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Technical Paper

Integrated, Feed-Forward Hybrid Electric Vehicle Simulation in SIMULINK and its Use for Power Management Studies

2001-03-05
2001-01-1334
A hybrid electric vehicle simulation tool (HE-VESIM) has been developed at the Automotive Research Center of the University of Michigan to study the fuel economy potential of hybrid military/civilian trucks. In this paper, the fundamental architecture of the feed-forward parallel hybrid-electric vehicle system is described, together with dynamic equations and basic features of sub-system modules. Two vehicle-level power management control algorithms are assessed, a rule-based algorithm, which mainly explores engine efficiency in an intuitive manner, and a dynamic-programming optimization algorithm. Simulation results over the urban driving cycle demonstrate the potential of the selected hybrid system to significantly improve vehicle fuel economy, the improvement being greater when the dynamic-programming power management algorithm is applied.
Technical Paper

Cam-Phasing Optimization Using Artificial Neural Networks as Surrogate Models-Maximizing Torque Output

2005-10-24
2005-01-3757
Variable Valve Actuation (VVA) technology provides high potential in achieving high performance, low fuel consumption and pollutant reduction. However, more degrees of freedom impose a big challenge for engine characterization and calibration. In this study, a simulation based approach and optimization framework is proposed to optimize the setpoints of multiple independent control variables. Since solving an optimization problem typically requires hundreds of function evaluations, a direct use of the high-fidelity simulation tool leads to the unbearably long computational time. Hence, the Artificial Neural Networks (ANN) are trained with high-fidelity simulation results and used as surrogate models, representing engine's response to different control variable combinations with greatly reduced computational time. To demonstrate the proposed methodology, the cam-phasing strategy at Wide Open Throttle (WOT) is optimized for a dual-independent Variable Valve Timing (VVT) engine.
Technical Paper

Model Based Analysis of Performance-Cost Tradeoffs for Engine Manifold Surface Finishing

2004-03-08
2004-01-1561
The link between manufacturing process and product performance is studied in order to construct analytical, quantifiable criteria for the introduction of new engine technologies and processes. Cost associated with a new process must be balanced against increases in engine performance and thus demand for the particular vehicle. In this work, the effect of the Abrasive Flow Machining (AFM) technique on surface roughness is characterized through measurements of specimens, and a predictive engine simulation is used to quantify performance gains due to the new surface finish. Subsequently, economic cost-benefit analysis is used to evaluate manufacturing decisions based on their impact on firm's profitability. A demonstration study examines the use of AFM for finishing the inner surfaces of intake manifolds for two engines, one installed in a compact car and the other in an SUV.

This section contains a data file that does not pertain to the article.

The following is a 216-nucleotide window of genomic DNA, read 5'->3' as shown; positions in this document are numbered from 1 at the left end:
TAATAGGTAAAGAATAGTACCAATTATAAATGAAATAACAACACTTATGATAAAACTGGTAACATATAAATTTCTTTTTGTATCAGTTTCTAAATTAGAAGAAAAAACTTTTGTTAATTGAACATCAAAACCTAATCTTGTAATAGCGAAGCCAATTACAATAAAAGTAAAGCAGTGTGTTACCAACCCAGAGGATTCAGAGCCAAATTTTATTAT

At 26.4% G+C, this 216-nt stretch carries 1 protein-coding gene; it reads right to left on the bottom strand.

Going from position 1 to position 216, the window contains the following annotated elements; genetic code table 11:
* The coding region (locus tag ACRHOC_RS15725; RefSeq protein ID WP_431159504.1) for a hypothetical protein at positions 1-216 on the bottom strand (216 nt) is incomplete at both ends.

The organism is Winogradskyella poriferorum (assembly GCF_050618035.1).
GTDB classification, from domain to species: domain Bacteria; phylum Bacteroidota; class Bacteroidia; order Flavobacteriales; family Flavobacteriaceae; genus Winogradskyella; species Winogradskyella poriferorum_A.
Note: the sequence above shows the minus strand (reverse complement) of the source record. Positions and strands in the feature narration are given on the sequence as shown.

Technical Paper

Using Artificial Neural Networks for Representing the Air Flow Rate through a 2.4 Liter VVT Engine

2004-10-25
2004-01-3054
The emerging Variable Valve Timing (VVT) technology complicates the estimation of air flow rate because both intake and exhaust valve timings significantly affect engine's gas exchange and air flow rate. In this paper, we propose to use Artificial Neural Networks (ANN) to model the air flow rate through a 2.4 liter VVT engine with independent intake and exhaust camshaft phasers. The procedure for selecting the network architecture and size is combined with the appropriate training methodology to maximize accuracy and prevent overfitting. After completing the ANN training based on a large set of dynamometer test data, the multi-layer feedforward network demonstrates the ability to represent air flow rate accurately over a wide range of operating conditions. The ANN model is implemented in a vehicle with the same 2.4 L engine using a Rapid Prototype Controller.
Technical Paper

First and Second Law Analyses of a Naturally-Aspirated, Miller Cycle, SI Engine with Late Intake Valve Closure

1998-02-23
980889
A naturally-aspirated, Miller cycle, Spark-Ignition (SI) engine that controls output with variable intake valve closure is compared to a conventionally-throttled engine using computer simulation. Based on First and Second Law analyses, the two load control strategies are compared in detail through one thermodynamic cycle at light load conditions and over a wide range of loads at 2000 rpm. The Miller Cycle engine can use late intake valve closure (LIVC) to control indicated output down to 35% of the maximum, but requires supplemental throttling at lighter loads. The First Law analysis shows that the Miller cycle increases indicated thermal efficiency at light loads by as much as 6.3%, primarily due to reductions in pumping and compression work while heat transfer losses are comparable.
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